The Australian-Indian aim to reach an interim free trade agreement (FTA) by the end of 2021 was not fulfilled but an FTA with the UK was concluded; and the world’s largest FTA, to which both Australia and the PRC are party to, the Regional Comprehensive Economic Partnership Agreement (RCEP), entered into force on January 1. Inaugural meetings of the Australia-UK-US (AUKUS) Trilateral Joint Steering Groups were held on December 9 and 14 in the US to discuss the pathway for Australia to acquire nuclear submarines in a timely fashion. The Foreign Minister made December visits to Greece, Belgium, Austria as well as to the UK to attend the G7 Foreign and Development Ministers’ Meeting, and Home Affairs Minister Karen Andrews visited Indonesia, the US and Sri Lanka.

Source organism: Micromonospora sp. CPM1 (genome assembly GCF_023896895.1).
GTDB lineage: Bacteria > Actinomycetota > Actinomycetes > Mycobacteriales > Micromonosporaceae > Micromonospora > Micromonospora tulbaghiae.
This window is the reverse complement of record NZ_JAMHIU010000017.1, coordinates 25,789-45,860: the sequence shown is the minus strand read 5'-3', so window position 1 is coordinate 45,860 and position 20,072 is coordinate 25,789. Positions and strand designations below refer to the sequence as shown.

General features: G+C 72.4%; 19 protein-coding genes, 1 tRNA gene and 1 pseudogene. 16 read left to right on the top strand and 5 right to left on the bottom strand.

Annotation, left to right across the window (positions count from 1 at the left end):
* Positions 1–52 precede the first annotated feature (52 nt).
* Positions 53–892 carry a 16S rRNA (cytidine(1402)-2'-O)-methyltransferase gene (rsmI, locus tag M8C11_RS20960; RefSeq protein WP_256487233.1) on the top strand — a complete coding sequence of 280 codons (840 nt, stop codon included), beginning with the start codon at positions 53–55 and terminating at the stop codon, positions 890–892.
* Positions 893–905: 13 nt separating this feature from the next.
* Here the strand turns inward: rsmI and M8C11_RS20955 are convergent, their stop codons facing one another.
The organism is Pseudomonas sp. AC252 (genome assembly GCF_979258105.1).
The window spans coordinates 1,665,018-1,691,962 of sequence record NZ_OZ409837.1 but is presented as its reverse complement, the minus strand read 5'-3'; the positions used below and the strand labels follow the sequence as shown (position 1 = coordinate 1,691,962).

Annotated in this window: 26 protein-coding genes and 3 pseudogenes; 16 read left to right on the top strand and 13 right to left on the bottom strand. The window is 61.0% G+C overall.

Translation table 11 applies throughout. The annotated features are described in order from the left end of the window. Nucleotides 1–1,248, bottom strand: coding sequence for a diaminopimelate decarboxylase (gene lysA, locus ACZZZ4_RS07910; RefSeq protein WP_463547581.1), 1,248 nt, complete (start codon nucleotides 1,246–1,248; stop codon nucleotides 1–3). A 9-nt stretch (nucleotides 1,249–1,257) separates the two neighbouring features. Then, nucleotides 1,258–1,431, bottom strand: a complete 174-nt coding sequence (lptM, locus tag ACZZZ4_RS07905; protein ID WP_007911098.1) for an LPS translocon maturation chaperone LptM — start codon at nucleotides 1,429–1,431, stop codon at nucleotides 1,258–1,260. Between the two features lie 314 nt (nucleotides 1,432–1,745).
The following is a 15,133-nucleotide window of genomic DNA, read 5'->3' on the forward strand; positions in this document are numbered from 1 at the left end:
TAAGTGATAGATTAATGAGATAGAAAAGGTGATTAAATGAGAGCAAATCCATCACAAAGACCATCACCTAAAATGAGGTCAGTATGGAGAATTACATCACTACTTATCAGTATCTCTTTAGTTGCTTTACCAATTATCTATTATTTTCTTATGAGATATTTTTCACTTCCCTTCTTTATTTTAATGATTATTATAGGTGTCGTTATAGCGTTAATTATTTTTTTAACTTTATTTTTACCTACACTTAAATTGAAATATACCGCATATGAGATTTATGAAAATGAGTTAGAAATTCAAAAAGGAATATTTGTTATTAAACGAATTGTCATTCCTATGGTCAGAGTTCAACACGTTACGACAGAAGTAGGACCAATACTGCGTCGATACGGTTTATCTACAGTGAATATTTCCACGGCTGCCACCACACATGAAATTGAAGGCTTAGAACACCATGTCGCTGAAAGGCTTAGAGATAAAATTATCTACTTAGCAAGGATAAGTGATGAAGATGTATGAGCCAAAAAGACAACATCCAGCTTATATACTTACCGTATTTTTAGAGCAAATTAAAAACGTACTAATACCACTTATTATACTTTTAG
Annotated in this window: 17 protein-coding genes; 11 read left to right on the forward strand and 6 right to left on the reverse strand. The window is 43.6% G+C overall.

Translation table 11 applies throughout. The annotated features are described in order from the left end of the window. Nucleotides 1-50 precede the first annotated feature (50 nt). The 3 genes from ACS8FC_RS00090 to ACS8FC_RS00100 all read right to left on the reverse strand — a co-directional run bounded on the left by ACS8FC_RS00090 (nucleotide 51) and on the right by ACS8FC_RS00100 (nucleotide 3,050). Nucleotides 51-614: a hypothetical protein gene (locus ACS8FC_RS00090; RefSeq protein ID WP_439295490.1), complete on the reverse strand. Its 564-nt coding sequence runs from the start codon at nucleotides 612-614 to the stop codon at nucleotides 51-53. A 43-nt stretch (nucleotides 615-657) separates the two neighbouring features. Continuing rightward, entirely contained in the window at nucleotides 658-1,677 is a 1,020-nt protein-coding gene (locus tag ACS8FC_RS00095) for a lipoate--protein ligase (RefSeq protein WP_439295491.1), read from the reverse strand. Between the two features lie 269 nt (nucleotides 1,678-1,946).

South Korea

During a visit by President Moon Jae-In to Australia December 12–15 2021, the two countries signed a $1 billion weapons deal, with artillery weapons, ammunition supply vehicles and radars to be provided to Australia by South Korean defence company Hanwha. Prime Minister Morrison and President Moon also announced the elevation of the relationship to a comprehensive strategic partnership.

The South Korean President was cautious with respect to any references to the PRC, telling a press conference that his visit ‘has nothing to do with [the South Korean] position over China’. Asked ‘how should countries respond to Chinese economic coercion’, the President declined to directly respond, stating, ‘We need the constructive efforts of China to enable denuclearisation of DPRK. Therefore Korea is focused on the steadfast alliance with the US and also with China. We want a harmonised relationship and we want to maintain such a relationship’.